It’s been a Toronto Film Festival like few others. The writers and actors strikes meant that many A-listers opted not to touch down in Canada this year, depriving the gathering of film lovers of the star-studded red carpets and Q&As that make Toronto so memorable. Even if this year’s festival was starved for glamour, it was still a good opportunity to get a clearer picture of the awards race — and to check the pulse of Hollywood at a tumultuous time for the industry.
1. ) Venice and Telluride Stole Some Thunder
More from Variety
Toronto, which has the misfortune of appearing last on the calendar, is in danger of being seriously overshadowed by the other late summer and early fall festivals. Between them, Venice and Telluride played host to “Ferrari,” “Poor Things,” “The Bikeriders” and “Priscilla” — which emerged as likely Oscar contenders. But these films opted to skip Toronto, preventing it from playing a bigger role in shaping the contours of the race for those golden statuettes.
2.)…And Yet, TIFF Hosted Some Awards Contenders of its Own
Cord Jefferson’s “American Fiction,” a trenchant look at race and media, dazzled critics and could lead to a first-ever Oscar nomination for the criminally overlooked Jeffrey Wright. Elsewhere, Hayao Miyazaki’s “The Boy and the Heron” served as a reminder of the animation legend’s masterful ability to conjure up boldly imaginative worlds. It could land in the middle of the best animated feature contest. And “Dumb Money,” a “Big Short”-like look at the GameStop saga, was wickedly funny and might be a contender for its whip-smart screenplay.
3.) Music Takes Center Stage
Top actors may have stayed home, but that left an opening that was filled by some of the biggest names in pop, rock and rap. A bomb threat couldn’t keep the crowds away from the premiere of “Lil Nas X: Long Live Montero,” a fresh and funny look at the chart-topper’s first global concert tour. And if Lil Nas X represents the music business’s future, TIFF also paid tribute to its past with the premiere of Alex Gibney’s sprawling “In Restless Dreams: The Music of Paul Simon,” a look at the six-decade career of the man who wrote everything from “The Sound of Silence” to “Graceland.” Oh, and for good measure, Talking Heads reunited for a special screening of “Stop Making Sense.” On this score, TIFF hit all the right notes.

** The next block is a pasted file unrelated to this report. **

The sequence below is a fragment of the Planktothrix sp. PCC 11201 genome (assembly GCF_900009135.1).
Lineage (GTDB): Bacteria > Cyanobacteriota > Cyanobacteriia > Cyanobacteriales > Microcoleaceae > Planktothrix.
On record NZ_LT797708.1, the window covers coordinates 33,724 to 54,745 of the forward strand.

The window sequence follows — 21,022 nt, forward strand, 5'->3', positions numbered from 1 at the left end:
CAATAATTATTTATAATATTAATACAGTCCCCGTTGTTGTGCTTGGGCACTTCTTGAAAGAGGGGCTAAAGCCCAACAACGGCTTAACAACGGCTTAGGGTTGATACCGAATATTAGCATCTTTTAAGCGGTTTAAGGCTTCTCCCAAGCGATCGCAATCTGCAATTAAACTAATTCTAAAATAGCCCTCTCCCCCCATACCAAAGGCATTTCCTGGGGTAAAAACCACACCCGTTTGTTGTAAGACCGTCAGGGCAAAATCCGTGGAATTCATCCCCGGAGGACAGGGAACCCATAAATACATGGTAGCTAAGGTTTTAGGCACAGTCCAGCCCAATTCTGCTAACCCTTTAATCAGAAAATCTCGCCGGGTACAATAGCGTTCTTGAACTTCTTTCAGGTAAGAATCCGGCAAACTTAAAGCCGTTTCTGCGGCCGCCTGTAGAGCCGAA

4.) A Strong Year for Actors Turned Directors
Ethan Hawke, Viggo Mortensen, Patricia Arquette, Michael Keaton and Anna Kendrick translated their experience in front of the camera into compelling visions etched behind it. Hawke, directing daughter Maya Hawke, took audiences on a kaleidoscopic tour of the work of Flannery O’Connor in “Wildcat.” Mortensen impressed with “The Dead Don’t Hurt,” a look at a couple separated by the trauma of the Civil War that features a fascinating turn by Vicky Krieps as a pioneer woman. And Arquette went on one of the festival’s wildest rides with “Gonzo Girl,” the story of a young woman enlisted to be the personal assistant to a Hunter S. Thompson-like writer, played with rakish charm by Willem Dafoe. The film dramatizes the author’s drug-fueled highs and fuck-the-establishment charm — but it also shows the pain of thwarted artistic ambition and the darkness that can overtake a once-blazing talent when the fire burns out. Then there’s Keaton, who offered up “Knox Goes Away,” a thriller about a hit man struggling with memory loss that Variety‘s Owen Gleiberman hailed as “one of the best dramas about dementia I’ve ever seen.” Of course, this one has a much higher body count than, say, “The Father.” As for Kendrick, Hollywood showed her the money after Netflix shelled out a reported $11 million for the rights to ““Woman of the Hour,” her ripped-from-the-headlines thriller. The streamer originally had the rights to the film before jettisoning the project in a wave of cost-cutting. The mega-deal Kendrick scored made for a very lucrative homecoming.
Best of Variety